After all, study after study finds today's young women don't simply decide to have children: they choose to be a mother, because of the satisfactions that brings. A flexible labour market allows women both their own income and continuity of work experience.
Mothers have chosen that option in droves. Of women aged 25 to 44 who work part-time, 60 per cent do so to care for children; and 70 per cent of working mothers with children under the age of five work part-time.
All that contrasts sharply with Europe's highly regulated labour markets. There, restrictions on working conditions prevent the private sector from creating the jobs women want.
Public spending and public employment have therefore accounted for almost all the gains women have made, at an unsustainable cost in terms of tax burdens and stunted productivity.
No wonder, then, that in a recent survey of women's labour market performance two left-leaning American academics, Harvard professor Torben Iversen and Yale professor Frances Rosenbluth, conclude "female participation rates tend to be lower in countries with strong unions, while in economies with fluid labour markets women are better able to compete on an equal footing with men".
The Gillard agenda, captive as it is to the unions, is consequently hardly favourable to women. Yet Gillard's gender war has nothing to do with sound economics. Its immediate aim appears to be to shut off tough questioning about the AWU affair; but there is a wider political message as well.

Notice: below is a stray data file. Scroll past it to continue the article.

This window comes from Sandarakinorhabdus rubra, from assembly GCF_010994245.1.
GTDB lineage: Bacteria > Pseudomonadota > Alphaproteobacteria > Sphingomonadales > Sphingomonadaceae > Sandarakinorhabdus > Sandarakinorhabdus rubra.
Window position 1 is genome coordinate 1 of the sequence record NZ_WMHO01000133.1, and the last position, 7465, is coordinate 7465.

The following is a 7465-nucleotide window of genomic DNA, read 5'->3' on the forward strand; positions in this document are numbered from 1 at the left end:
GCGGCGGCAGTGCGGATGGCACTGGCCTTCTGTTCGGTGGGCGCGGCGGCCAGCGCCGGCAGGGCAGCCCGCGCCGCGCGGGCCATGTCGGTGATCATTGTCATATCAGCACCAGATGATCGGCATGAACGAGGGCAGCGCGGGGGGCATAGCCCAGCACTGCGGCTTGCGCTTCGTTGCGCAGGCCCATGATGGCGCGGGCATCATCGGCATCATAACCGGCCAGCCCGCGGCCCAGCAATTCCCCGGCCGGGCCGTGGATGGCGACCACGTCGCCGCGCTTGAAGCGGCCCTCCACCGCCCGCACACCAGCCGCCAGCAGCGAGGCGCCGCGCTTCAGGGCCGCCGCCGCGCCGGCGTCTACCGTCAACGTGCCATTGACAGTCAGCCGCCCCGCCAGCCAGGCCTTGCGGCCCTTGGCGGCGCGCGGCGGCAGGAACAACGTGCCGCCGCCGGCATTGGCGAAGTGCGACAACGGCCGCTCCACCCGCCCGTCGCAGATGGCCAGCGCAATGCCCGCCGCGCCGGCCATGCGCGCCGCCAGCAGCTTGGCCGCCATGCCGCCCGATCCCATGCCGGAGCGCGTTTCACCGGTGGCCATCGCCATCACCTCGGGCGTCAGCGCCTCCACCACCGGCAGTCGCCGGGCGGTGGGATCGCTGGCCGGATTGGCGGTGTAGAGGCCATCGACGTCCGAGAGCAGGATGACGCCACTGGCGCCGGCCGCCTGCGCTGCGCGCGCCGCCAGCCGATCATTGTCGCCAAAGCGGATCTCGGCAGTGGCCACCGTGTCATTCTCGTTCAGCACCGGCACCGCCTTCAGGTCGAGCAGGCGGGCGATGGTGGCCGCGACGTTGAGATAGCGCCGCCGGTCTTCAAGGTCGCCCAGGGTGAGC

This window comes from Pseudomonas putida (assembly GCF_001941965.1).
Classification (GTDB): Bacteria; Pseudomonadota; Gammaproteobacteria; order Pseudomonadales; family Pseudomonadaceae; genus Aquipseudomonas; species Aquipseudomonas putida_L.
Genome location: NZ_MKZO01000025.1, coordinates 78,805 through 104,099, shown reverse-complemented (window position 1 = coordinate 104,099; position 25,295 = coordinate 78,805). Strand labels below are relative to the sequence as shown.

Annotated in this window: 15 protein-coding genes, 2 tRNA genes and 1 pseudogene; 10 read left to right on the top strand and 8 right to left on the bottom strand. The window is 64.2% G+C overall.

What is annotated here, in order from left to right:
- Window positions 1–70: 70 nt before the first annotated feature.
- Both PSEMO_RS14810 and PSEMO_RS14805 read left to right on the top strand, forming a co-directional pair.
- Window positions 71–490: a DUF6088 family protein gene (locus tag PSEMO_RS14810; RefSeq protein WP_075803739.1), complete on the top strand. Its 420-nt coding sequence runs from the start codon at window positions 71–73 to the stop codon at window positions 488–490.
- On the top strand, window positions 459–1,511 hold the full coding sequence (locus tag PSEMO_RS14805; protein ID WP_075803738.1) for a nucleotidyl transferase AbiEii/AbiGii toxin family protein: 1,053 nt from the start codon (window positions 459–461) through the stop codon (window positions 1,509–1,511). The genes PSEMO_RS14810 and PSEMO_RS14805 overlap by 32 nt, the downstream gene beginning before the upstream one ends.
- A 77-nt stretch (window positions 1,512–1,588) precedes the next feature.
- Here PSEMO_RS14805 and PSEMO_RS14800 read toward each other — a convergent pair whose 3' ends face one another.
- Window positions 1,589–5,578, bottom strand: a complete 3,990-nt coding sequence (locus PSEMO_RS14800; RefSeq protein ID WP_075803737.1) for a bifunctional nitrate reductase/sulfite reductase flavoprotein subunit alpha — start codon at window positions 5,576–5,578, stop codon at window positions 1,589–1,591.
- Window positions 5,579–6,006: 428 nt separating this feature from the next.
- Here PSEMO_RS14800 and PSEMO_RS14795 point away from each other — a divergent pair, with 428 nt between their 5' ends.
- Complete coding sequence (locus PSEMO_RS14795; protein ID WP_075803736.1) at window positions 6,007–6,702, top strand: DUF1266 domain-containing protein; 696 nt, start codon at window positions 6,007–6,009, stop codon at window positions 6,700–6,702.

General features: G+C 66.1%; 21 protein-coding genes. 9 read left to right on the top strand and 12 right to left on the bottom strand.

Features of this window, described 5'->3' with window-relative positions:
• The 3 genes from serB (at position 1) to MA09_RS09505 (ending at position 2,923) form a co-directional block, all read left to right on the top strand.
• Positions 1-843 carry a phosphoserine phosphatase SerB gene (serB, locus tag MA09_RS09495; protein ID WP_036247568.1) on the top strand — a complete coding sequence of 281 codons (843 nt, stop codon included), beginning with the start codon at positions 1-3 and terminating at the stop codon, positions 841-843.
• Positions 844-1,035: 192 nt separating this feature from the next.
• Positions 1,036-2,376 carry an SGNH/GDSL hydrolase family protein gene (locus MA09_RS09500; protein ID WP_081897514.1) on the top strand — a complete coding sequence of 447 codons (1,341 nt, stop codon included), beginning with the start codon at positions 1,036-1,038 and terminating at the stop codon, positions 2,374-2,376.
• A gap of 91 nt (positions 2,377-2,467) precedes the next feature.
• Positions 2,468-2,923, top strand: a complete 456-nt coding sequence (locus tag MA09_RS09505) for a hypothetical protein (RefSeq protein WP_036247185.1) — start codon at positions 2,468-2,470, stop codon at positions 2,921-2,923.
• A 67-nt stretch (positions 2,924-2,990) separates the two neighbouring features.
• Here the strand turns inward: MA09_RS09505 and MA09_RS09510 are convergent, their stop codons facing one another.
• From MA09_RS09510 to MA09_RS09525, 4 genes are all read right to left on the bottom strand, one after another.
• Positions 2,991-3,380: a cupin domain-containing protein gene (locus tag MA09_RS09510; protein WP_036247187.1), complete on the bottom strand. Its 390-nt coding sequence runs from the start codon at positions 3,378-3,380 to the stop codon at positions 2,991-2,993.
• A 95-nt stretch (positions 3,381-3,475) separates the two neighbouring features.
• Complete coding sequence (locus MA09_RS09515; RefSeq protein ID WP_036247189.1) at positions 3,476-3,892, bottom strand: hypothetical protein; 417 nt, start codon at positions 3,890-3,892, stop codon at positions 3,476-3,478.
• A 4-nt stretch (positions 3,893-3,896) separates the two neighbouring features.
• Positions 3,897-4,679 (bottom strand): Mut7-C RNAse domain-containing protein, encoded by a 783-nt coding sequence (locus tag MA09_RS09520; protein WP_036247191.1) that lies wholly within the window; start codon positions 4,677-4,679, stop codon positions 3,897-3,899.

At the 2010 election, Labor's vote from women was 8 per cent higher than would be expected, given voting patterns overall.
That partly reflected women's favourable response to a female prime minister; naturally, Labor wants to preserve that edge.
But it is smaller and more precarious than it seems. In 2010, women didn't especially like Gillard: her overall approval was no higher than women's approval of Howard in 2007, and some 17 per cent lower than women's 2007 support for Kevin Rudd.
Moreover, while women did prefer Gillard to Abbott, the gap was far smaller than the difference between their 2007 approval of Howard and Rudd. And women expressed greater disapproval than men of Rudd's removal.
Labor would therefore be foolhardy to count on women's votes; and no matter how strongly it resonates with "the sisterhood", railing against male chauvinism is unlikely to drown out the realities of rising bills and mounting job insecurity.
Nor will it erase the memory of a government that, from "computers in schools" on, created expectations it could never deliver or overcome the discomfort episodes such as the AWU affair create. And it risks further alienating male voters, where Labor's position is dire.
But Gillard is down to the last throws of the dice. Commanding power but not authority, her response is to transform every issue into a clash of absolutes.
Few tactics seem less likely to succeed, while the political hypertrophy it causes invites economic and social atrophy as it freezes all credible reform.
Ever shriller in tone, our Little Miss Ogyny ends the year as she began: howling at the moon. And not even Little Miss Magic can wave her crisis away.

Desperate PM's war has failed her own gender